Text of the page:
I’ve come to realize that a large portion of habit formation (at least for me) is publicly pre-committing to things. I’ve also come to realize that blogs are generally more interesting when you get to learn more about the personal life of the person who writes them. These two realizations join in one place: blogging about my New Years Resolutions.
First, a note about my type of goal-setting – as you’ve perhaps seen with my other public goals (NaNoWriMo 2011, NaNoWriMo 2012, and blogging schedules), I tend to be optimistic and ambitious, to the point where I can sometimes set myself up for failure.
I like blogging, and I think blogging does a lot for me in being able to clear and organize my thoughts, and to communicate and advocate my point of view. Therefore, I want to write better. However, I don’t know how to measure the quality of my writing, so I’m unsure how to resolve to write better.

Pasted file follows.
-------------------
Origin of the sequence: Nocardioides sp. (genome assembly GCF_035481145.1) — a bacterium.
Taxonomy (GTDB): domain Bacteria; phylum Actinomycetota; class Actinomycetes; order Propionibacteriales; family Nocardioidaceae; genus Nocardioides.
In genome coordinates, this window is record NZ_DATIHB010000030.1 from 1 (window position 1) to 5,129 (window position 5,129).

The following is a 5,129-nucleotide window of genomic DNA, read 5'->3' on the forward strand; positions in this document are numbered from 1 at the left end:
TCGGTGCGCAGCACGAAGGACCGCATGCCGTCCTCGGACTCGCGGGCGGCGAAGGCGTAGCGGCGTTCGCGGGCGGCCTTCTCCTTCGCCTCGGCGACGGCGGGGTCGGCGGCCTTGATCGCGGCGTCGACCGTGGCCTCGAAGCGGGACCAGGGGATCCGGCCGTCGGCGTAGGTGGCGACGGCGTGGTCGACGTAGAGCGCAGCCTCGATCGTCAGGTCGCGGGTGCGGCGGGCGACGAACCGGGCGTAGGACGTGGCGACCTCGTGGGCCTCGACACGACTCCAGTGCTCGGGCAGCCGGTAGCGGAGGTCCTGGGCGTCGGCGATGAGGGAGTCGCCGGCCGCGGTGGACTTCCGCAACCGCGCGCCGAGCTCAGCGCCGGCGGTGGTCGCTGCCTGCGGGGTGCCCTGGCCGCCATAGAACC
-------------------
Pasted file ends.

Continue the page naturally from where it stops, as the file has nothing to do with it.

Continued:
There’s a way out. I’ve found that my subjective feelings of quality of writing and the objective indicators I do have (number of comments, quality of comments, positivity and frequency of simple feedback) all seem to go up when I write more. In the same spirit of NaNoWriMo, quantity seems to bring a quality all of its own.
Therefore, In 2009, I wrote 80 essays. In 2010, I wrote 24. In 2011, I jumped back up to 139. In 2012, I finished 184. This year, I want to shoot even higher, and aim for 200 essays in 2013.
I’m also re-discovering that I enjoy computer programming and my games arcade is a little bare. I therefore resolve to add 4 more games to the arcade. I hope this will bring a bit more variety to the site.